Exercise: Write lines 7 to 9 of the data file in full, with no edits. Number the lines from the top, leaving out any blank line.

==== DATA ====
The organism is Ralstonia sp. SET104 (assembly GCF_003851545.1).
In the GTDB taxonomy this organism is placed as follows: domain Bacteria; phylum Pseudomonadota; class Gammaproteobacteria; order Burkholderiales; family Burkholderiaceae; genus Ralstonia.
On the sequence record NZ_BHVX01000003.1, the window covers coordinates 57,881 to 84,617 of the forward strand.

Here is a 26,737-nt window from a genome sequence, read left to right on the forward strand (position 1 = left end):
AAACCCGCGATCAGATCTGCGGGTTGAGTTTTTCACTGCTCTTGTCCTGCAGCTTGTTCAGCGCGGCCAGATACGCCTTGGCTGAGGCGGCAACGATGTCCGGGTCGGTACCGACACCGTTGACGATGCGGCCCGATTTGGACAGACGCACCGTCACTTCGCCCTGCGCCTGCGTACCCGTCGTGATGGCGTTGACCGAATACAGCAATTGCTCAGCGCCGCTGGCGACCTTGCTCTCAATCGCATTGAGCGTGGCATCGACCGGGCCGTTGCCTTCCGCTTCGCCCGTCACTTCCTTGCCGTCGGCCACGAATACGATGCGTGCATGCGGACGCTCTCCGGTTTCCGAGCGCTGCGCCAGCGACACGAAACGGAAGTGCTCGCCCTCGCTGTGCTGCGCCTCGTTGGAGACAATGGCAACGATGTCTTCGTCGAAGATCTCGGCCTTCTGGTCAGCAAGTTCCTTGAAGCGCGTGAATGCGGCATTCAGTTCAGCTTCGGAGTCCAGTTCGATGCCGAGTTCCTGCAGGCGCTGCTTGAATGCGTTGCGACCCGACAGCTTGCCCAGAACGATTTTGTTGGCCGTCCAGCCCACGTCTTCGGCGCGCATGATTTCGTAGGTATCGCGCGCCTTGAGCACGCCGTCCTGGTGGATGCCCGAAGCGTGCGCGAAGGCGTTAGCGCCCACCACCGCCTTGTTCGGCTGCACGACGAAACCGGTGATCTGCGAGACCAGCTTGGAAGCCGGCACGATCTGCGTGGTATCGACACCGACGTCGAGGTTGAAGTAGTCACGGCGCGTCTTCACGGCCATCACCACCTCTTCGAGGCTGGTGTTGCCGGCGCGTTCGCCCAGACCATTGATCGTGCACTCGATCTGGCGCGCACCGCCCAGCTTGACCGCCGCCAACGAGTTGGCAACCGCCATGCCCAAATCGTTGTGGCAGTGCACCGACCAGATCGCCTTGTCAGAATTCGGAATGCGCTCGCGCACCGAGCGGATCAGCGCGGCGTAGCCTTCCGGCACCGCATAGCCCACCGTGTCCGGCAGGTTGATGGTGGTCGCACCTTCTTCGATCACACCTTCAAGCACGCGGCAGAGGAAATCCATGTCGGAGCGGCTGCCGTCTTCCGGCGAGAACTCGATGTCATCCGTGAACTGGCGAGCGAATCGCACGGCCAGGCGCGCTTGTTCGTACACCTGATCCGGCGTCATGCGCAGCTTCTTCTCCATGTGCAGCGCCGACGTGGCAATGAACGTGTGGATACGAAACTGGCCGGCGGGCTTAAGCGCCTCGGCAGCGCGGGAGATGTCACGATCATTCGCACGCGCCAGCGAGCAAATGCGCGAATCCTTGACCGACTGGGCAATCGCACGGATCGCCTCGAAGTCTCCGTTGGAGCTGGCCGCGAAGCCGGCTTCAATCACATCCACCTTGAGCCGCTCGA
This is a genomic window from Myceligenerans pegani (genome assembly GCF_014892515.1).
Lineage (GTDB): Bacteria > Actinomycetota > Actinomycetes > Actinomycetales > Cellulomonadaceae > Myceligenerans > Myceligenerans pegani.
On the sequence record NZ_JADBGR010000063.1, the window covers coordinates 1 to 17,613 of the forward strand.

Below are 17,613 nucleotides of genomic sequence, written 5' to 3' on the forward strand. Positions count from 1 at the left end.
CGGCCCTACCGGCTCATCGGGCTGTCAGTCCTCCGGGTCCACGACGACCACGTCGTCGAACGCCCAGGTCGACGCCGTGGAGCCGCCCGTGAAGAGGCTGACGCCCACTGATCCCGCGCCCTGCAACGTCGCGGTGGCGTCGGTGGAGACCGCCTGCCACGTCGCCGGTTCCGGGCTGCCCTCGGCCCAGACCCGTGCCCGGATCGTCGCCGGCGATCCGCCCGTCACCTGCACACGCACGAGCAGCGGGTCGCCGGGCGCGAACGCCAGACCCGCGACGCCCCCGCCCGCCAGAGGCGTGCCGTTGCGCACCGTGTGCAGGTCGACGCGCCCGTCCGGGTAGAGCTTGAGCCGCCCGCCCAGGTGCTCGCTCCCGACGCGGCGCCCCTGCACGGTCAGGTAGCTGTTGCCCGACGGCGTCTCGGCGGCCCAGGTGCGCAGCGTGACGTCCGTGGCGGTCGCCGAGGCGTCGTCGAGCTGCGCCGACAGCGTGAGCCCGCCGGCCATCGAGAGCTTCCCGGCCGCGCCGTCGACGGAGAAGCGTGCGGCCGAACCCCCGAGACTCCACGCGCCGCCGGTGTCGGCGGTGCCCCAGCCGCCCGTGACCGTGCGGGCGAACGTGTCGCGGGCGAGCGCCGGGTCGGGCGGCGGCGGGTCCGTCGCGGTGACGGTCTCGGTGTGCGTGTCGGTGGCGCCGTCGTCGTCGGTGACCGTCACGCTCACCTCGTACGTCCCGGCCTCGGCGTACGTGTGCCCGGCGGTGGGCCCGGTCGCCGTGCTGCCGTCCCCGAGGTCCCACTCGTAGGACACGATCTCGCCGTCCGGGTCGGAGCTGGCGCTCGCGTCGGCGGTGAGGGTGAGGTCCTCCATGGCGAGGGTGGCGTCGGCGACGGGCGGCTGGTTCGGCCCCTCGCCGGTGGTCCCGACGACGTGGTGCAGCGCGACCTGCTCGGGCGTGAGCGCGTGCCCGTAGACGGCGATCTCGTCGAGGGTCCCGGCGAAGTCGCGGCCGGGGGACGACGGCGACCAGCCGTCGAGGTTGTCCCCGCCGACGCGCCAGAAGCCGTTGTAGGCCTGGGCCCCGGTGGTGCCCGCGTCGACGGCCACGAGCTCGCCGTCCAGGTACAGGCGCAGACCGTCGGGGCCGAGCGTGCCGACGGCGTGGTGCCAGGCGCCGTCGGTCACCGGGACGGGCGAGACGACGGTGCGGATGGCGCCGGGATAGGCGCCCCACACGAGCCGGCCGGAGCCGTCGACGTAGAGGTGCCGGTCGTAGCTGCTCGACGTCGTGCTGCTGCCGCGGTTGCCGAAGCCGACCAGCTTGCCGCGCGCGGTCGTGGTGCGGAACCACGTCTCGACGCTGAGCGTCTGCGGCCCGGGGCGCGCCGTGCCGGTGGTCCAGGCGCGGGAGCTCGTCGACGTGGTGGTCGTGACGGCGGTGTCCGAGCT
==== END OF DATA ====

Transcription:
Lineage (GTDB): Bacteria > Actinomycetota > Actinomycetes > Actinomycetales > Cellulomonadaceae > Myceligenerans > Myceligenerans pegani.
On the sequence record NZ_JADBGR010000063.1, the window covers coordinates 1 to 17,613 of the forward strand.

Below are 17,613 nucleotides of genomic sequence, written 5' to 3' on the forward strand. Positions count from 1 at the left end.